Mineral : A homogenous, naturally occurring substance with a definable internal structure.
- They are found in varied forms in nature.
- Rocks are combinations of minerals.
- A particular mineral that formed from a certain combination of elements depends upon the physical and chemical conditions under which the material forms
- Because of this different minerals have different colour, hardness, crystal forms, lustre and density
Importance of minerals
- They are indispensable part of our lives.
- Life processes can’t occur without minerals.
- The food we eat contains minerals.
- Cars, buses are manufactured from minerals.
- The process of taking out minerals from rocks buried under the earth’s surface is called mining.
- Minerals that lie at shallow depths are taken out by removing the surface layer; this is known as open-cast mining.
- Deep bores, called shafts, have to be made to reach mineral deposits that lie at great depths. This is called shaft mining.
- Petroleum and natural gas occur far below the earth’s surface. Deep wells are bored to take them out, this is called drilling
- Minerals that lie near the surface are simply dug out, by the process known as quarrying.
Mode of Occurrence of Minerals
- In igneous and metamorphic rocks : The smaller occurrences are called veins and the larger occurrences are called lodes. Examples: tin, copper, zinc, lead, etc.
- In sedimentary rocks: In these rocks, minerals occur in beds or layers. Coal, iron ore, gypsum, potash salt and sodium salt are the minerals found in sedimentary rocks.
- By decomposition of surface rocks: Decomposition of surface rocks and removal of soluble constituents leaves a residual mass of weathered material which contains ores. Bauxite is formed in this way.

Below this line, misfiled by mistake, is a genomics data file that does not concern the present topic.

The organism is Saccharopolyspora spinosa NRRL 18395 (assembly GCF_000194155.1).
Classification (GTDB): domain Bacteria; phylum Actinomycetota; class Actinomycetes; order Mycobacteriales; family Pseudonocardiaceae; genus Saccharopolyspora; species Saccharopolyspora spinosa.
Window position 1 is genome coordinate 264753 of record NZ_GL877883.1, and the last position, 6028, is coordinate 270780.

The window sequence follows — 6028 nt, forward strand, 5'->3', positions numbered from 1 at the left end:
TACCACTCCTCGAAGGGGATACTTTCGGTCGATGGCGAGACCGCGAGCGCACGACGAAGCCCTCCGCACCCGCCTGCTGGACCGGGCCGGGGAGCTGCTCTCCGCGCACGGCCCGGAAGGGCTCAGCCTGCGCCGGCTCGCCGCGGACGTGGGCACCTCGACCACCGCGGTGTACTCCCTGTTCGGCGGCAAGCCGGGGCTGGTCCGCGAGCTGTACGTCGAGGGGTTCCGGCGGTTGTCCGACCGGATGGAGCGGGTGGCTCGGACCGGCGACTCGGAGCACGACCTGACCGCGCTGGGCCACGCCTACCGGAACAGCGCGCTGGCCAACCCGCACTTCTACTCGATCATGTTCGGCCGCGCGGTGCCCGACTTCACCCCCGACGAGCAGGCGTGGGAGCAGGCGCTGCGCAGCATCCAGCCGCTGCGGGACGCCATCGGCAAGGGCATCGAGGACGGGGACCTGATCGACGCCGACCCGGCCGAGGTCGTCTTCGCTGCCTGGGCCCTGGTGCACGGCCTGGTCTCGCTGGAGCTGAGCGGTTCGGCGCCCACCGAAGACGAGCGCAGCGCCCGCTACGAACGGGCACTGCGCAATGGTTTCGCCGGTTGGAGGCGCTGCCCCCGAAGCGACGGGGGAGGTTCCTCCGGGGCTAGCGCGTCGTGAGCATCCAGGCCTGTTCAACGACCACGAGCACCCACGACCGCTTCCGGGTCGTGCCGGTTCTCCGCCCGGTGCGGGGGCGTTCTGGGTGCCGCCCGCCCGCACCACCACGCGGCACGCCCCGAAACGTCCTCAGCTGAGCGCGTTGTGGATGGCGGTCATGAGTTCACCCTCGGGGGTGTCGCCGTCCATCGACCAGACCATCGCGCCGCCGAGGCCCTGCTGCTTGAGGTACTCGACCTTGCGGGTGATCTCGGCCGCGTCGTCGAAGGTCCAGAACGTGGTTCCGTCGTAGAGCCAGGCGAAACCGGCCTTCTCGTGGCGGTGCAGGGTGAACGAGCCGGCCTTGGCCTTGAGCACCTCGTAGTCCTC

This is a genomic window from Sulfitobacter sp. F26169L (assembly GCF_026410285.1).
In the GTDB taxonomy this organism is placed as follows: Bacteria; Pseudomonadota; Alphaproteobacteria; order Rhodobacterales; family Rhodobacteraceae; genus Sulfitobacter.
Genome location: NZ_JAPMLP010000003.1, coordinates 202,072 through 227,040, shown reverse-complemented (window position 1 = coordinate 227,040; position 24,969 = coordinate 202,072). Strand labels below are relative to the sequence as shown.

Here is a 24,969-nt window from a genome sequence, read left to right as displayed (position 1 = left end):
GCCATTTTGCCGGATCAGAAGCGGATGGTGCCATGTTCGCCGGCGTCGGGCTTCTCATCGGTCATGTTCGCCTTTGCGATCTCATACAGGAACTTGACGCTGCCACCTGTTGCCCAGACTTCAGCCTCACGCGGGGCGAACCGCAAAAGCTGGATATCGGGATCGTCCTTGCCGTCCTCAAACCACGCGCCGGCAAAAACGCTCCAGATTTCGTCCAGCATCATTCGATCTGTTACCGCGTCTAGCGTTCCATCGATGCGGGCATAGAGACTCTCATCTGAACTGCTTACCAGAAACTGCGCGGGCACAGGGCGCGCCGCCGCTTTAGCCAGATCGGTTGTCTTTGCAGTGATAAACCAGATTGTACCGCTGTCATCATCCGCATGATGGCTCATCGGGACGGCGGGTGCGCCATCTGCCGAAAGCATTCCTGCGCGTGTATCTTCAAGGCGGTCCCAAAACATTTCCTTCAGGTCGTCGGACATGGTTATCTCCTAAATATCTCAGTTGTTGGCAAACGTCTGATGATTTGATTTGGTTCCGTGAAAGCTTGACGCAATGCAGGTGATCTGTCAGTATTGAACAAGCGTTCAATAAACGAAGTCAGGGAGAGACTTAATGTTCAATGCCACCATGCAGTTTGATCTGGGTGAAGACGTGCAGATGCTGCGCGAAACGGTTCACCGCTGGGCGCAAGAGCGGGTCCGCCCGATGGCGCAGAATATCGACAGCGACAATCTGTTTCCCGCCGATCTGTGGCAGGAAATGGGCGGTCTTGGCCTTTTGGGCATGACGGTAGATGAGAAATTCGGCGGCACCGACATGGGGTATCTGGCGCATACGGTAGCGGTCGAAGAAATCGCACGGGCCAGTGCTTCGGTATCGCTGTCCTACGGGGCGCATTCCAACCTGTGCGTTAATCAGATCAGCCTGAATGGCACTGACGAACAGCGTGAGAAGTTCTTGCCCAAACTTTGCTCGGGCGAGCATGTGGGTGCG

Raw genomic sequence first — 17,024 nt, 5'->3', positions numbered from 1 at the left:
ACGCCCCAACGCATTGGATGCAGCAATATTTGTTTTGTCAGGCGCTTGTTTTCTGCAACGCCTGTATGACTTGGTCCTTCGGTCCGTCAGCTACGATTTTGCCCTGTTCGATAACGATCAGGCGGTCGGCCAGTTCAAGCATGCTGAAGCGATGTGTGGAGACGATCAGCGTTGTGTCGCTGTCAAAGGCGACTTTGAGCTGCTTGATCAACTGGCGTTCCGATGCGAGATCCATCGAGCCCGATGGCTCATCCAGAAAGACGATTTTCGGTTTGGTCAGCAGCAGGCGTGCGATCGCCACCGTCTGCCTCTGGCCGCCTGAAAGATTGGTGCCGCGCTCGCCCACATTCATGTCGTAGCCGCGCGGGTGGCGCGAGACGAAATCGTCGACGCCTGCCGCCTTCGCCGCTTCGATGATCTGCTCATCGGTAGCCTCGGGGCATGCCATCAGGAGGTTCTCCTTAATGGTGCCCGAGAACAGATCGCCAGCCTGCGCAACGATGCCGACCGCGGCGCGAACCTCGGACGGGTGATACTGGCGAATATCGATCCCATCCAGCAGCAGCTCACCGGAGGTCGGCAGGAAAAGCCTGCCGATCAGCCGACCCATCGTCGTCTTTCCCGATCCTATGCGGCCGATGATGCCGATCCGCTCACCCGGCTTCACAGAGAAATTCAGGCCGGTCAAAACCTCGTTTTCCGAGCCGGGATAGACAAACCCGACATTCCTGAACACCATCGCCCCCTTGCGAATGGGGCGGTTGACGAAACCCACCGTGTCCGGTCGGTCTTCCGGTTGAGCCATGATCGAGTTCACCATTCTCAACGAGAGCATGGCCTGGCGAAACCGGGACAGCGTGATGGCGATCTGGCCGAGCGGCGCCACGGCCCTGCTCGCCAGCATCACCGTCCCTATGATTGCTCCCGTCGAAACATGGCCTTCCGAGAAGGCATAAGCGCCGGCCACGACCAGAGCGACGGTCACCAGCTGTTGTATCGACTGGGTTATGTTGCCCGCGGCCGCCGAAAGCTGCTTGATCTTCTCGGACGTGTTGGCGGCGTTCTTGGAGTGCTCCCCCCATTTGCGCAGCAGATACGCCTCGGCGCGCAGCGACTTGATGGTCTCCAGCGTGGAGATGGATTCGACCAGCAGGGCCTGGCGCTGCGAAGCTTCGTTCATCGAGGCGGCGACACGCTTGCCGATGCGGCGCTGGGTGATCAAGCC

- As alluvial deposits: These minerals are found in sands of valley floors and the base of hills. These deposits are called placer deposits. Examples; gold, silver, tin, platinum, etc.
- In ocean water: Most of the minerals in ocean water are too widely diffused to be of economic importance.
- But common salt, magnesium and bromine are mainly derived from ocean waters
(i)Iron ore –
– Backbone of industrial development.
– Magnetite is the finest ore & has 70% iron.
– Hematite ore has 50 -60 % iron content .
– Limonite ore has 40 -60 % iron content .
– Siderite ore has 40 -50 % iron content
Production of iron ore showing state wise share
(ii) Manganese –
– Used in manufacturing of steel & ferro
-manganese alloy , bleaching powder , insectides & paints .
– 10 kg manganese required to manufactured 1 tone of steel .
– Largest producer – Orissa .
Production of manganese showing state wise share
Non – ferrous minerals
(i) Copper –
– Production of cu is critically deficient in India .
– Cu is malleable , ductile & a good conductor .
– Used in electrical cables & chemical industries .
– Malghat mines in MP produce 52% of copper .
– Khetri mines in Rajasthan is also famous for cu production .
(ii) Bauxite –
– It is a clay like substance .
– Bauxite deposits formed by decomposition of rocks rich in aluminium silicates .
– Aluminium combines the strength of metals with extreme lightness & with good conductivity & malleability.
– Largest producer – Orissa (45%)
Production of copper & bauxite
– Made up of a series of plates or leaves.
-It can be clear, black ,green or brown.
– Mica deposits r found in the northern edge of Chota nagpur plateau.
-Koderma Gaya – Hazaribagh belt of Jharkhand is the leading producer
– Found in association with rocks composed of calcium carbonates or calcium & magnesium carbonates.
– Found in sedimentary rocks.
-Raw material for cement industry.
– Essential for smelting iron ore in the blast furnace.
Production of limestone
Read the Second part of the lesson here.